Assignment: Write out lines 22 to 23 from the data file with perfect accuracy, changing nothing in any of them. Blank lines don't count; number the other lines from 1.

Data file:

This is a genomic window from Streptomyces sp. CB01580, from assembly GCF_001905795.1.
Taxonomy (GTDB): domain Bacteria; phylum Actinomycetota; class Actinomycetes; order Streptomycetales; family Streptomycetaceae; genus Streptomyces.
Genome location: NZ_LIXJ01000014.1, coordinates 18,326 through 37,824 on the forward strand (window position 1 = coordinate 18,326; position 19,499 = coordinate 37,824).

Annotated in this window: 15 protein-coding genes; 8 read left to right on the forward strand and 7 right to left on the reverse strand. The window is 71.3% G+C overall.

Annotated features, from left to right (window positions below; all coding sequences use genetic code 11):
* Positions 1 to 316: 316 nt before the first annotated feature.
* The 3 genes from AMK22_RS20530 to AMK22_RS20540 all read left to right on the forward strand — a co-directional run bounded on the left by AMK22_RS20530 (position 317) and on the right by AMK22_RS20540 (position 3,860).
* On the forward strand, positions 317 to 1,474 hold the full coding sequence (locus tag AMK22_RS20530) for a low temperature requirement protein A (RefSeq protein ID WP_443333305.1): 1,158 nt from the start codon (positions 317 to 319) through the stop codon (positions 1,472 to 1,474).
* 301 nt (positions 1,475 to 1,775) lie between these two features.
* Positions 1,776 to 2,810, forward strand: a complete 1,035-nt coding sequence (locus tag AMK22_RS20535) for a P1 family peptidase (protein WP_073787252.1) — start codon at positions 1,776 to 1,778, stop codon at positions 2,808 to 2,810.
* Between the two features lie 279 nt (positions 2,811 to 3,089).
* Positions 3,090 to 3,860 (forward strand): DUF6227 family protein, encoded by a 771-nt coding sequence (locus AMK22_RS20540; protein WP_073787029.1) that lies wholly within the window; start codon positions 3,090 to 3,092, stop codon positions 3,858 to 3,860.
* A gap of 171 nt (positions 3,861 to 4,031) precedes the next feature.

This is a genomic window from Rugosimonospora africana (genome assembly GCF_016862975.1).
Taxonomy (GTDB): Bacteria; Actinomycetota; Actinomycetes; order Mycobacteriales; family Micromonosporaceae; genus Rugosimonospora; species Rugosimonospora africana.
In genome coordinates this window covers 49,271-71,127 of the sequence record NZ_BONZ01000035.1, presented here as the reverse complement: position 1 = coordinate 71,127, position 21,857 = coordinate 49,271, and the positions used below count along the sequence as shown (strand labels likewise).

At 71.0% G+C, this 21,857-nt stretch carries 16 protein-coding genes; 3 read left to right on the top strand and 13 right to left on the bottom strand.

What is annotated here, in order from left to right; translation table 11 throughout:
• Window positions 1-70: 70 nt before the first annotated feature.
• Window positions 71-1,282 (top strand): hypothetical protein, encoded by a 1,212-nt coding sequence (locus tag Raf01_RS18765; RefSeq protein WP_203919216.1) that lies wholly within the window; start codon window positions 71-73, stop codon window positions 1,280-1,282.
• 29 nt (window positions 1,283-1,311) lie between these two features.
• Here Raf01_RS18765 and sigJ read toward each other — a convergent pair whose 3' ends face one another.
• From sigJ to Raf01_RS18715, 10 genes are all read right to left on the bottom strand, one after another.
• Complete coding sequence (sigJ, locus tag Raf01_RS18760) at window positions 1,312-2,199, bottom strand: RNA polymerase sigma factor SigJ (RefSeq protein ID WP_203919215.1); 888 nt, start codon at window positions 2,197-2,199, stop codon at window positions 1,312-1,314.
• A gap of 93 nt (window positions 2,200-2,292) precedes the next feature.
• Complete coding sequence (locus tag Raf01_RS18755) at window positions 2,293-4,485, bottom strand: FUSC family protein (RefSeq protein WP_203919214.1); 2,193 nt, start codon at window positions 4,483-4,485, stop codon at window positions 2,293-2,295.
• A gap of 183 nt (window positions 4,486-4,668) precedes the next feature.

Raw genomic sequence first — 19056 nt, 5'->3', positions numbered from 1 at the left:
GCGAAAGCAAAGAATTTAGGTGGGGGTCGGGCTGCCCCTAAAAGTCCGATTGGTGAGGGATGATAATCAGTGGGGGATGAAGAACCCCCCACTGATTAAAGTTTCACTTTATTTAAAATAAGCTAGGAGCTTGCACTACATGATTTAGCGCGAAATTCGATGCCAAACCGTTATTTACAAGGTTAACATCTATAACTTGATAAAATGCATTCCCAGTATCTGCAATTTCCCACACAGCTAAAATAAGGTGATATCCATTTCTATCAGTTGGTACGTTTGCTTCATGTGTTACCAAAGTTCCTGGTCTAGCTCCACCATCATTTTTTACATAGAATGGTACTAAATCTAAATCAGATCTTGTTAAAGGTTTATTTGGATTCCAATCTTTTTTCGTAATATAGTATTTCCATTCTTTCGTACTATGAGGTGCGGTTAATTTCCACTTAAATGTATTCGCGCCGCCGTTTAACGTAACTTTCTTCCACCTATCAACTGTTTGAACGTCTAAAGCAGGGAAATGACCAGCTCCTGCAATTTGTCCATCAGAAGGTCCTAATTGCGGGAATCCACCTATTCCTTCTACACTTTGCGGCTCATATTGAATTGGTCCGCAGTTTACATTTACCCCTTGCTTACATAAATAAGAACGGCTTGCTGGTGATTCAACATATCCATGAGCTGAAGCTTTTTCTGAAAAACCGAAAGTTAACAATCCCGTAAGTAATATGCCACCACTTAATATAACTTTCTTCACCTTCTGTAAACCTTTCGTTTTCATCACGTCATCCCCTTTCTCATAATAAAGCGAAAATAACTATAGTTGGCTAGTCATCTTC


• Here Raf01_RS18765 and sigJ read toward each other — a convergent pair whose 3' ends face one another.
• From sigJ to Raf01_RS18715, 10 genes are all read right to left on the bottom strand, one after another.